Details: 69 Rivington Street, EC2A 3AY
SHOREDITCH STREET ART
Shoreditch street art.
It’s one of the area’s biggest draws.
See, it’s easy to forget that the rest of London isn’t anywhere near as colourful. But Shoreditch’s wealth of wide, uninterrupted wall spaces; semi-permanent hoardings surrounding new developments and long-ingrained creative culture means that the area has essentially become one giant canvas for street artists.
And this isn’t just graffiti, this is recognised art. There was a time when artists were finding their work had been torn down and sold for thousands across the globe. Corporate giants have even started drafting in artists to brighten up their offices. The result is that street art isn’t just allowed, it’s positively encouraged here, with artist collectives regularly commissioned to spruce up buildings – hell, you can even pay to join workshops and create some of your own. And while the area may have lost its subversive streak, it remains London’s most unusual, constantly evolving, free art gallery, making exploring the streets one of the best things to do in Shoreditch.
Ditch the walking tours and take your own stroll around Shoreditch’s backstreets. Keep an eye out for:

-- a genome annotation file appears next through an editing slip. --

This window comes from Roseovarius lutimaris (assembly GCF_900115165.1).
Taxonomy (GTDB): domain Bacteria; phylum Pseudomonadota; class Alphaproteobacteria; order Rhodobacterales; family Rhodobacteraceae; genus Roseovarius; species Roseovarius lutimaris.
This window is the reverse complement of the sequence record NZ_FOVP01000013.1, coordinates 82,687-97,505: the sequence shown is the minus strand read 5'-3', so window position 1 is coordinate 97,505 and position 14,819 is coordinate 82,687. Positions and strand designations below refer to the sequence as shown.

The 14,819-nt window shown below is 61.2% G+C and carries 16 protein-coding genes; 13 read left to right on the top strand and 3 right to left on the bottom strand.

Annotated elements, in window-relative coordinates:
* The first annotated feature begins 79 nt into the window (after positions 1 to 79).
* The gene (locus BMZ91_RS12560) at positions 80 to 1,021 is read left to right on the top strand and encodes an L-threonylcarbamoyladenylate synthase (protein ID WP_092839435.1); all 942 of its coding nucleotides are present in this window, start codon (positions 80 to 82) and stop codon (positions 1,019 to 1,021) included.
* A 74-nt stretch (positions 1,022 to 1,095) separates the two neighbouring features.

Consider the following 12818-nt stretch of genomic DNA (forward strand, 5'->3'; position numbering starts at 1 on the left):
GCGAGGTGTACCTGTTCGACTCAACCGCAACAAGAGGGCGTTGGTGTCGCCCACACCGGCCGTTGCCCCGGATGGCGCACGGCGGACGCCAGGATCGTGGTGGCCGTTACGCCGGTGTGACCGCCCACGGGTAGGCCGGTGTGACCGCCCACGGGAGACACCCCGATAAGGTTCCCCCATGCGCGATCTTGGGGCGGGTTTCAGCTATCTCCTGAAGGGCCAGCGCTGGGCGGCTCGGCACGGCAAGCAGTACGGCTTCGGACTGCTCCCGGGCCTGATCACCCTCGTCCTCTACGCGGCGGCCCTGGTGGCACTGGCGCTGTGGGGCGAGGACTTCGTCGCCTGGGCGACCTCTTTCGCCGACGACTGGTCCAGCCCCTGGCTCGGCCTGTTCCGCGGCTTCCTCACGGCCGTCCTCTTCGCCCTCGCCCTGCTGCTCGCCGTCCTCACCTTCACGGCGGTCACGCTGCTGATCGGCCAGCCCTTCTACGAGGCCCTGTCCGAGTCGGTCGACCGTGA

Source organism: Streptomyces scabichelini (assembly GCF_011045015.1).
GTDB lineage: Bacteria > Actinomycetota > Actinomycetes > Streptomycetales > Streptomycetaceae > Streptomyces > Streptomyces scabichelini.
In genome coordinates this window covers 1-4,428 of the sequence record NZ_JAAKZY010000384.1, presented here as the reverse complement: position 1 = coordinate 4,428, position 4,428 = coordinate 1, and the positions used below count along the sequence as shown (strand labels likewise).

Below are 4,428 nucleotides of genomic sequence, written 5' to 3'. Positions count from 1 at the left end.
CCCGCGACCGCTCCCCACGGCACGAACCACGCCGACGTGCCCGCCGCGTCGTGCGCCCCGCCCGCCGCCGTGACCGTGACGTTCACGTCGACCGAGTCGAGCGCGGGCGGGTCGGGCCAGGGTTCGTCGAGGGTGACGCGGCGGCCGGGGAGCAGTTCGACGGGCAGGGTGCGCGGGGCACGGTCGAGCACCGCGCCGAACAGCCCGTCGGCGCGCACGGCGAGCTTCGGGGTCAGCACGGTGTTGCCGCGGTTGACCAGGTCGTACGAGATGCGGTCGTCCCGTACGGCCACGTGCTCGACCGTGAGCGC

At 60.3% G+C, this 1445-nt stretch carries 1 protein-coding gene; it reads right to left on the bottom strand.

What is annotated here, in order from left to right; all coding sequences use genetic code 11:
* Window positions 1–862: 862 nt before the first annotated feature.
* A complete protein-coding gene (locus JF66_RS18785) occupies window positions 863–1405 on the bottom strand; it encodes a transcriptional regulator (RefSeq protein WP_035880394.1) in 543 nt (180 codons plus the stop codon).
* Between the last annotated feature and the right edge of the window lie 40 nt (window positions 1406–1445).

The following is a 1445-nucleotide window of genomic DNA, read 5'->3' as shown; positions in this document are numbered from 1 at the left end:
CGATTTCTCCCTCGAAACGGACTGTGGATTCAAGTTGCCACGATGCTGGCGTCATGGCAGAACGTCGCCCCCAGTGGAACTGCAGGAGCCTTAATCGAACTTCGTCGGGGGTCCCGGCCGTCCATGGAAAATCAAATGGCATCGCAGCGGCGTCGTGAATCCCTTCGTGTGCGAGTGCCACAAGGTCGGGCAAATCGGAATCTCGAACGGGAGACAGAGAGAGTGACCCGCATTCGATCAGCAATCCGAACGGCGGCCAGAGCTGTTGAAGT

Banksy – dip into The Viaduct, the bar propping up the railway arches on Rivington Street, and you’ll be able to spot a (probably priceless) Banksy on the back wall of their beer garden.
Steve Powers is the American artist behind Great Eastern Street’s iconic “Let’s Adore and Endure Each Other,” part of a series that has seen quotes from love letters painted across walls in London, New York and Philadelphia (and fairly notable in this case for being underneath two tube carriages perched on top of a building). Powers has been working since the 80s, when he went by the tag ESPO (Exterior Surface Painting Outreach). He was particularly fond of working in daylight, so whenever anyone challenged him, he’d just tell them he was cleaning up on behalf of ESPO, and send them happily on their way.
Stik started creating art on the streets when he was homeless, as it was the “safest place to keep [it]”. Today you can see his stylised stick figures decorating the walls of both Elton John and Princelet Street – one of which may prove more easily accessible than the other.
Ben Eine is known for his graphic typography, shooting to fame when street art aficionado David Cameron gifted one of his prints to Obama. We’re blessed with a veritable tome of his writing in Shoreditch – spot it down Brick Lane, Middlesex Street and Ebor Street.
Gregos Art, a Parisian artist, joins the strangely growing tradition of sculptors sticking bits of their face on London walls with his full-face casts. Keep an eye out for them around Shoreditch High Street station and Fashion Street.
The Global Street Art collective have revamped an entire building on New Inn Broadway, a little street round the corner from the former site of the Curtain Theatre, where Romeo and Juliet was first performed. In homage to its star-crossed neighbours, the entire facade has been given over to a portrait of the lovers, alongside quotes, and an abundance of flowers.
Feeling peckish? Peruse our guide to the best restaurants in Shoreditch